IN 1859, COMPOSER Charles Gounod took the Latin text of "Ave Maria" and fastened it to a version of Bach's "Prelude No. 1 in C Major." They went together like a plug going into an outlet. And the result was pure electricity. A masterpiece.
About that same time, more musical magic was afoot. Someone had the happy idea of taking a poem by LDS writer W.W. Phelps and wedding it to a melody by classical composer Felix Mendelssohn.
The result was a marriage made in heaven. The sacrament hymn "O God, the Eternal Father" is a miracle.
I'll explain in a moment.
First, let me say I have always seen the sacrament songs as the "royalty" of the LDS hymnal. Choirs don't sing the sacrament song. It belongs to the congregation. And so the sacrament hymns are both regal yet somehow of the people.
They blend the high with the low and leave us all with a sense of community.
Over the years my favorite sacrament hymn has changed, because I've changed. For years I liked the simplicity of "There Is a Green Hill Far Away." Then I got a crush on the easy waltz rhythms of "How Great the Wisdom and the Love." When I began singing bass in school choirs, however, I gravitated to the rolling, melodic bass line of "In Humility, Our Savior."
Now, I find myself standing all amazed at "O God, the Eternal Father."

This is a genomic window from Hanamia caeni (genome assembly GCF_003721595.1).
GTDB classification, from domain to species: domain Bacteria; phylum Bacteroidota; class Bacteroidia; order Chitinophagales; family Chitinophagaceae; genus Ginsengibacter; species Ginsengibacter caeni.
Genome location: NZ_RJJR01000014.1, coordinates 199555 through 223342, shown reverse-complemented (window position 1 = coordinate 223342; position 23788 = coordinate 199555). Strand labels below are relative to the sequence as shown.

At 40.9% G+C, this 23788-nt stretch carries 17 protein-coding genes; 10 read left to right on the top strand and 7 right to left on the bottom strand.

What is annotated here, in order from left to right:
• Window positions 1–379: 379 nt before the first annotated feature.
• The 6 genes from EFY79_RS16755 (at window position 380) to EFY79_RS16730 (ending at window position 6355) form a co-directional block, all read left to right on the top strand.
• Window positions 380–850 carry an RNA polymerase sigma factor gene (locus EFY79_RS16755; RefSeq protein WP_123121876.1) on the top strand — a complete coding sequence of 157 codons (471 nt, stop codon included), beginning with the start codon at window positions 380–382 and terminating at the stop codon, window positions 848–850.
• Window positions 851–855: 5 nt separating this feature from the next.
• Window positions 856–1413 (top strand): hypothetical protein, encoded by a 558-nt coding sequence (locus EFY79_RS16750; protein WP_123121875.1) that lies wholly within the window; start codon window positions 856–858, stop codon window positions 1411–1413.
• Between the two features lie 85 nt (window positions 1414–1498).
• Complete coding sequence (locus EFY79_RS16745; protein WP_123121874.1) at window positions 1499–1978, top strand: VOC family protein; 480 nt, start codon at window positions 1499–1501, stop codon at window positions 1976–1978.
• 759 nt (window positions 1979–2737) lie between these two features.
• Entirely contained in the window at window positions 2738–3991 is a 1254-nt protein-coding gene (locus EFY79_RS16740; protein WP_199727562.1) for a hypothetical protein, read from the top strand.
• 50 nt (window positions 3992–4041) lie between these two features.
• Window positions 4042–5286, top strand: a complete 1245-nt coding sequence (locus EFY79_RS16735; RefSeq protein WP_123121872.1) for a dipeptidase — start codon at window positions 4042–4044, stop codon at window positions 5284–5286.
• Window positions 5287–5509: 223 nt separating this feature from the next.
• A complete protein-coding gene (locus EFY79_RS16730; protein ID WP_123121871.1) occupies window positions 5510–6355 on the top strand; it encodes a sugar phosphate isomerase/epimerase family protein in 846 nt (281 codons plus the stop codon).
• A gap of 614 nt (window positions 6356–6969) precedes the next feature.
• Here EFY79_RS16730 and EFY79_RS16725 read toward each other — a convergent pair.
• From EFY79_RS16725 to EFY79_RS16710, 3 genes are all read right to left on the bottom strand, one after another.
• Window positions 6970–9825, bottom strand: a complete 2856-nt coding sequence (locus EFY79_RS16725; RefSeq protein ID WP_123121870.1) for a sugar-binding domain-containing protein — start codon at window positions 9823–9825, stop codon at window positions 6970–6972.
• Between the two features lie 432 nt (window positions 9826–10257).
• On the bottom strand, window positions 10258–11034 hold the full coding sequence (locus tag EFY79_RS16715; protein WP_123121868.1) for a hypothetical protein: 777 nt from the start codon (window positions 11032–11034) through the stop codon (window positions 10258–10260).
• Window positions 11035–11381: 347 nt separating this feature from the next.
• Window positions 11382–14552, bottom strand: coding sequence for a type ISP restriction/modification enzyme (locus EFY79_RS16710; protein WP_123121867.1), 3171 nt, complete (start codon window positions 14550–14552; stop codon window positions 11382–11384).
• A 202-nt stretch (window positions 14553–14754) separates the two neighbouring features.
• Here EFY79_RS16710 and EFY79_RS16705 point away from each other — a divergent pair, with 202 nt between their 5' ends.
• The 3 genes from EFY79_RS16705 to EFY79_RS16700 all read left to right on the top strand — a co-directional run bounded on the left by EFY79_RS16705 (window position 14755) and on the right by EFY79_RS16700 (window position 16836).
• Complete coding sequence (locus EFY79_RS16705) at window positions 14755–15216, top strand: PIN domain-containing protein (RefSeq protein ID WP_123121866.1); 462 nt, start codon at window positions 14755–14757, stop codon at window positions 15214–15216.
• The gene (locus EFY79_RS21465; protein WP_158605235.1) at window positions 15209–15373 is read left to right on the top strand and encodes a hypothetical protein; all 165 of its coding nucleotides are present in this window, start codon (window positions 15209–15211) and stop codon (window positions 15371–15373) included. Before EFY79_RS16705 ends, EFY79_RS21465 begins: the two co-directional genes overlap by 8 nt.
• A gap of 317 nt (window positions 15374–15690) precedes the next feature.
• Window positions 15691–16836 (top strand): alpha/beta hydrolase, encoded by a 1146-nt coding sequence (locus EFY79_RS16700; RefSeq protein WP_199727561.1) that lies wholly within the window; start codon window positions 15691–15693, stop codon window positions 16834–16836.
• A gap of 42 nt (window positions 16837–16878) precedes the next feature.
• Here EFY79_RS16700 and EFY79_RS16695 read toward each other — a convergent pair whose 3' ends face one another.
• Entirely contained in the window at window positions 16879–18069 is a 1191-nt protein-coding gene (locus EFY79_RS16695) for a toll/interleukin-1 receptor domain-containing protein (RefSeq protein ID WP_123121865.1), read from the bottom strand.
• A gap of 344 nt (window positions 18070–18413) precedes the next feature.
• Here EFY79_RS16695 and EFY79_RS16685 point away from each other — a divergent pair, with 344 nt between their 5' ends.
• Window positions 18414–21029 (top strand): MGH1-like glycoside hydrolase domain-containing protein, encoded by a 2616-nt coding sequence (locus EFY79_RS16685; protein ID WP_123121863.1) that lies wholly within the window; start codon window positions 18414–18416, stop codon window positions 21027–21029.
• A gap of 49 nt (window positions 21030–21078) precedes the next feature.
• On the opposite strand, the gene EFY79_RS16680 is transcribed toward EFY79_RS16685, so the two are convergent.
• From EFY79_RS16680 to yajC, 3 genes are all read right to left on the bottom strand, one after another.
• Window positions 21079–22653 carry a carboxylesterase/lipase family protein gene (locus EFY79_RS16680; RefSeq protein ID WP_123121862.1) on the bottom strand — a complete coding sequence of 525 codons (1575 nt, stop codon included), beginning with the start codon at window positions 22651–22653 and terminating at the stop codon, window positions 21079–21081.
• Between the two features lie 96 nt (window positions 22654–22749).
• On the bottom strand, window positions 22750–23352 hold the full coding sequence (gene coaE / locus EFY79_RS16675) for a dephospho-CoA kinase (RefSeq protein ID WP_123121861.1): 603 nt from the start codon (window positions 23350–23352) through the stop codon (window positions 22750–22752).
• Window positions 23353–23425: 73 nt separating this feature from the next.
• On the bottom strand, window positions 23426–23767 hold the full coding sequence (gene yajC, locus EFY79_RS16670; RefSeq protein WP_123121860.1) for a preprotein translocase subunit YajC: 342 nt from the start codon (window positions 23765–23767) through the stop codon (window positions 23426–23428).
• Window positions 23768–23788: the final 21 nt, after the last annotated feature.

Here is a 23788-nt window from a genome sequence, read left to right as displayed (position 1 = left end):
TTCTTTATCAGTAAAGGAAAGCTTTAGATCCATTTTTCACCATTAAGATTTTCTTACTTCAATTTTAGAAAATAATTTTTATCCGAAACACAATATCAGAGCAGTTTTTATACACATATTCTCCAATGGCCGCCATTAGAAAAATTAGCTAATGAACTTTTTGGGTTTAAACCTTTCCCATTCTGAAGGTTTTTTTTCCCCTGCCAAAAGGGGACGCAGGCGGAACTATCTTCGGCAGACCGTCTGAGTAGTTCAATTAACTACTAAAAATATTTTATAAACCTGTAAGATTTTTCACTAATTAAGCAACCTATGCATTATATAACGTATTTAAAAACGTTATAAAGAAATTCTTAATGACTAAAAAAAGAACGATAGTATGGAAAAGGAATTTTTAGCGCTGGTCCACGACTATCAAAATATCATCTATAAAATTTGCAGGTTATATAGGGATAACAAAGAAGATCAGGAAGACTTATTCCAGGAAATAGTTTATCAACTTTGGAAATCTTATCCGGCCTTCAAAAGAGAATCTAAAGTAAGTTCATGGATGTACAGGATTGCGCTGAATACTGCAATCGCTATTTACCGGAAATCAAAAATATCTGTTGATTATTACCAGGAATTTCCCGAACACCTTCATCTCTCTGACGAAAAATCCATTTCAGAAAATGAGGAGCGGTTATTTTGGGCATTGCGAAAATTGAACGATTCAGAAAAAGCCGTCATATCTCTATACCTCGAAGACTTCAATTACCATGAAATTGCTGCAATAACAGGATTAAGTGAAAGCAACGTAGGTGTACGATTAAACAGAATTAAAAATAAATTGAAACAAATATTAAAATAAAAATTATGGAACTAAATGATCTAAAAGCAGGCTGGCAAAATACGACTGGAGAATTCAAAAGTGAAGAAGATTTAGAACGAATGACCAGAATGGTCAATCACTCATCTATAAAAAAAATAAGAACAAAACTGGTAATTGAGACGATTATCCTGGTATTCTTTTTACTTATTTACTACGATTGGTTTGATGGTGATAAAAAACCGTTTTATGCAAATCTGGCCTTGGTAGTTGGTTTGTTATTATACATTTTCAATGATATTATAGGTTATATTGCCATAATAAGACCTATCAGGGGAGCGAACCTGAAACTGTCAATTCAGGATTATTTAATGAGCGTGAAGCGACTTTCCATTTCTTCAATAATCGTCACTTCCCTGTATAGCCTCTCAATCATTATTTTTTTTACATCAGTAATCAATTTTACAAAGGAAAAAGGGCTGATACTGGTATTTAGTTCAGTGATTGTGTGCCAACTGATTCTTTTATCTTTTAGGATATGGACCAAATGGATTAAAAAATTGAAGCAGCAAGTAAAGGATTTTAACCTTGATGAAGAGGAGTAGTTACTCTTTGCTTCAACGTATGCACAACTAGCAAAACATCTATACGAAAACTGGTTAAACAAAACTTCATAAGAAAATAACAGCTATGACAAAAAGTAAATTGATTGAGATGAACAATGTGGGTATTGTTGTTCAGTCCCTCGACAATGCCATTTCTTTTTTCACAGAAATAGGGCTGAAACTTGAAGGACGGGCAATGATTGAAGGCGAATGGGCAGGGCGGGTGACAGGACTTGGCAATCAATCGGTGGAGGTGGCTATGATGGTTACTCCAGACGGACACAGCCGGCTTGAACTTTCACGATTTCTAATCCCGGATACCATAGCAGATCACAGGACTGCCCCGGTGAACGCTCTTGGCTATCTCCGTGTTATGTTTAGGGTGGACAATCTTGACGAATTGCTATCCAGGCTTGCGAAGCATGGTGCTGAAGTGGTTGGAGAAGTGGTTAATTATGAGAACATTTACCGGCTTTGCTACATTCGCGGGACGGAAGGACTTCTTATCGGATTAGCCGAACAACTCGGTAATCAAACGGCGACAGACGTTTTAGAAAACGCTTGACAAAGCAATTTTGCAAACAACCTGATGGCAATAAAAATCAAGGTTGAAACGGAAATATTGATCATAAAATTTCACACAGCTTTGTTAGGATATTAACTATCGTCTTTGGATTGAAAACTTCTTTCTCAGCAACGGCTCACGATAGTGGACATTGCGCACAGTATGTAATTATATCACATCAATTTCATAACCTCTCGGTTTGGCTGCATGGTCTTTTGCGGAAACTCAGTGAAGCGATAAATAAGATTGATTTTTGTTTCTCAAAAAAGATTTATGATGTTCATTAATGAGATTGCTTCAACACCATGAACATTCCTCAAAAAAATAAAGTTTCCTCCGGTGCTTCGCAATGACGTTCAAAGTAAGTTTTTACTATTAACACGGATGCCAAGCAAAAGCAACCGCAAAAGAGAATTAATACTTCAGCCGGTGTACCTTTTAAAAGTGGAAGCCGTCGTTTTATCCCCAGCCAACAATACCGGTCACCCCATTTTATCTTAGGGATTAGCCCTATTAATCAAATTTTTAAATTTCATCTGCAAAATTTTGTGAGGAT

That opening line descends step by step, as if a great king were coming down from his throne, only to turn serene and calm on the word "Father." The line shows us a deity who is to be worshipped but also loved.
When Phelps' words speak of dwelling "amid the sky," the melody rises, leaping to a pinnacle on the word "Jesus." The words "bless and sanctify" show us humility, until another surge starts on the word "bread and cup of wine." We ring that bell again on the word "we" the fellowship of saints.
Other LDS hymns have been set to classical pieces, of course. "Praise to the Man," also Phelps, fits snugly with the tune "Scotland the Brave," that Scottish anthem every bagpiper can pipe. And the 300-year-old text of "Be Still, My Soul" blends sweetly with the classical "Finlandia" by Jean Sebelius.
But though I'm not a musicologist, I still see something amazing in the Phelps-Mendelssohn hymn. The song seems to lie beyond making as if it just happened.
So it is with miracles.
"O God, the Eternal Father" today is the only sacrament hymn we still sing from Emma Smith's 1835 collection. The Saints sang it to other tunes for years; but when some genius linked the words up with the Mendelssohn melody, it was like flint striking steel to create a celestial spark. Something eternal happened.
Perhaps in days ahead my fancy will fasten on other hymns. Like Christmas carols, different sacrament songs speak to people at different stages of our lives.For I know I'll always feel a little buzz when I hear the organist sound those opening notes of "O God, the Eternal Father." They remind me of a stairway that leads majestically down until it reaches the infinite sea.
Jerry Johnston is a Deseret News staff writer. "New Harmony" appears weekly in the Mormon Times section. E-MAIL: firstname.lastname@example.org